Instead Tellini decides to meet with an entomologist. At first it’s unclear why, but then the man explains about (listen closely, folks, cause here’s where the terrible title gets explained…sort of) the tarantula’s only enemy: the tarantula hawk wasp. The wasp apparently stings the tarantula, which paralyzes the spider, and then disembowels it and lays its little wasp eggs inside the belly of its foe. Thus, the body of the spider feeds the growing babies. Of course, the tarantula is alive throughout the whole thing, as it’s eaten alive. Normally, I’d feel bad about this, but I hate spiders, so I don’t a bit. Anyway, obviously this is what our guy is doing to his victims (the second one’s throat is only slit because he’s interrupted).
So this visit to the good bug doctor seems fruitful, and then we find out he also knew the second victim and is in fact her partner in drug smuggling. It’s genius, really; he smuggles the cocaine into the country by using it as the “sand” in the boxes with the spiders. Those must be some hopped up arachnids! That would be a scary movie, if you ask me…Spiders on Speed!
Tellini may be a bad detective, but he’s a pretty decent guy. You get to see him interact with his wife, Anna (Stefania Sandrelli), who although she has terrible taste in lamps (this one’s hideous) is another hottie. Someone else watches them “interact” too — and records it. Soon you learn that the mysterious young woman and the man in the naked photo with Maria Zani are in cahoots. So it’s pretty clear there’s some blackmail going on here. And The Catapult agrees, directing Mr. Zani to the apartment of the man in the photos, with the police not far behind. Zani chases the blackmailer, and Tellini chases them both, but the whole thing ends badly with very little new info…except the name of the blackmailer’s next target. Tellini goes to meet her but flubs up again, and our killer gets his third victim (and without her telling the police anything either).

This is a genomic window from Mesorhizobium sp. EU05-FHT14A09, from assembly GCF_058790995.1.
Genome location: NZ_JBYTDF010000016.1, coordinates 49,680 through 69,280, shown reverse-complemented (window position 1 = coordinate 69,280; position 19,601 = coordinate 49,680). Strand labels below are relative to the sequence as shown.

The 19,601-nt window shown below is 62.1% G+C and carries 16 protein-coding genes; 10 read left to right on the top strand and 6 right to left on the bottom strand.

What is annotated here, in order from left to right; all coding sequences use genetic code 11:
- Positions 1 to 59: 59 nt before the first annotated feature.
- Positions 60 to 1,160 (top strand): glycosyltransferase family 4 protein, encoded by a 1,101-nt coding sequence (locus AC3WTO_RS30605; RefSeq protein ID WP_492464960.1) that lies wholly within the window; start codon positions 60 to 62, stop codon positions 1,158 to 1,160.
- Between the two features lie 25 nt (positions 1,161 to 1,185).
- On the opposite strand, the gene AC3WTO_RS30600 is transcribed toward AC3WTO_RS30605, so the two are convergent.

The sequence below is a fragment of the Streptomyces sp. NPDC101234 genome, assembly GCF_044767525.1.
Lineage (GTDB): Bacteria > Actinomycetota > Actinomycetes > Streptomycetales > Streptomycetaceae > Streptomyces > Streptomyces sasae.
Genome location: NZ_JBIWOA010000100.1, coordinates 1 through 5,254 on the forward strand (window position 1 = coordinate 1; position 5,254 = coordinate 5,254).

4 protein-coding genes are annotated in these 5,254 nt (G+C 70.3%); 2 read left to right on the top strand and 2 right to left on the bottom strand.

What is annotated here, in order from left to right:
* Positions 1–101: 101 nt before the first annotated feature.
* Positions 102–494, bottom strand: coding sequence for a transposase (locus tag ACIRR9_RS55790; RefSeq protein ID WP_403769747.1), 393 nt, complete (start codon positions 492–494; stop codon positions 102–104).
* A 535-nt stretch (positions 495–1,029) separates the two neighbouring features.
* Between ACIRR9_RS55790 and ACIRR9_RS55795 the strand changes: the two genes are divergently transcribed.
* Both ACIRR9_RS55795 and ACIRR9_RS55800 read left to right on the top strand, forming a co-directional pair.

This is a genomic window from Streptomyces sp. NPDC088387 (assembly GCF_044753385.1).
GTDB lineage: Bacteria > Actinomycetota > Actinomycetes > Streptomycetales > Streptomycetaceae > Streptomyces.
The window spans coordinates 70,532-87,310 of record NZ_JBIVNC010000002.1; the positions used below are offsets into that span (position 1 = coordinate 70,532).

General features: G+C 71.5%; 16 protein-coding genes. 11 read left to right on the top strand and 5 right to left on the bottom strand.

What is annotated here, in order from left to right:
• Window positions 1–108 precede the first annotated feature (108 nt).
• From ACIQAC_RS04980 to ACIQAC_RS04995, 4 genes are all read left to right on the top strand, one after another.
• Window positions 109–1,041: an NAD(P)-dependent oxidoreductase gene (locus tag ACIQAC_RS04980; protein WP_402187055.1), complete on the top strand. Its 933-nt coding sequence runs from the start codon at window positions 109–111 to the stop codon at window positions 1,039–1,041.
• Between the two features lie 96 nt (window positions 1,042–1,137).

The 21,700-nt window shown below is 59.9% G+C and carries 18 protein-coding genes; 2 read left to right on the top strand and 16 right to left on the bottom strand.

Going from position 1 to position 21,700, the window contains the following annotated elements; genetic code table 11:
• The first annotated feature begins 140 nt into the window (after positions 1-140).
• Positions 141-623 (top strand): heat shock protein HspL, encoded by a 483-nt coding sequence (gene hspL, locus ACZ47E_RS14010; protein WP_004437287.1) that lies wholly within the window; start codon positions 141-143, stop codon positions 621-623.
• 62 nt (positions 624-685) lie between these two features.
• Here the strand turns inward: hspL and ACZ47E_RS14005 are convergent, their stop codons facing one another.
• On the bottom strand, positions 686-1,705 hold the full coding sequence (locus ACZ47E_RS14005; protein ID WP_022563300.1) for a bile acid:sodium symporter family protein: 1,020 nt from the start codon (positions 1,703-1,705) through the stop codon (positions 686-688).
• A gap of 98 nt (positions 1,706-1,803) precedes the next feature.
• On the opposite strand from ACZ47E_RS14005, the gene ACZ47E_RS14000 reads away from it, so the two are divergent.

The killer has become fixated on Tellin. Why, when he’s the most terrible detective, I’m not sure. But soon we learn who our mysterious young woman is (her name is Laura), and another murder of another of her accomplices brings the police right to her door. Finally, we start to get some clues as the identity of the killer and move towards our climax, which comes on rather suddenly. I don’t want to give any more away because from here to the climax is a short journey. In the end the identity of the killer is revealed, and it’s not a complete surprise…but you more than likely won’t figure it out beforehand. The explanation makes sense, although it kind of leaves you with a “that’s it?” feeling.
The movie itself moves pretty slowly after the first two murders, and the acting is a trifle flat, but it is fairly interesting the first time around. It doesn’t have a very high replay value once you know who the killer is though. Still, it’s not bad at all, definitely worth a watch if you’ve got time to kill on a rainy day. And you can choose to watch it either in the original Italian with subtitles or dubbed in English. For those who appreciate the Italian cinematic style, like myself, you’ll be pleased with the look of the film (Hollywood should take a look at the warmth and color of the Italians). The special features are pretty weak. The disc includes only one trailer, a TV spot, and a 15-minute interview with Lorenzo Danon, son of writer/producer Marcello Danon, in Italian with subtitles. The interview isn’t bad although it’s mostly just Lorenzo talking with a few film clips. He talks about his father and how he got into making movies, and there’s some interesting info. Not terrible, but definitely no great shakes either.
The best thing about the movie, aside from the look of course, is the lookers. The women are almost all extremely lovely, and not one of them is as stick-and-bones skinny at the tepid Hollywood starlets today. If you like gialli, Italina cinema, good looking broads being harrowed by menacing men, murder mysteries, or the deliciously yummy young Giancarlo Giannini, you’ll enjoy The Black Belly of the Tarantula.
Interview with Lorenzo Danon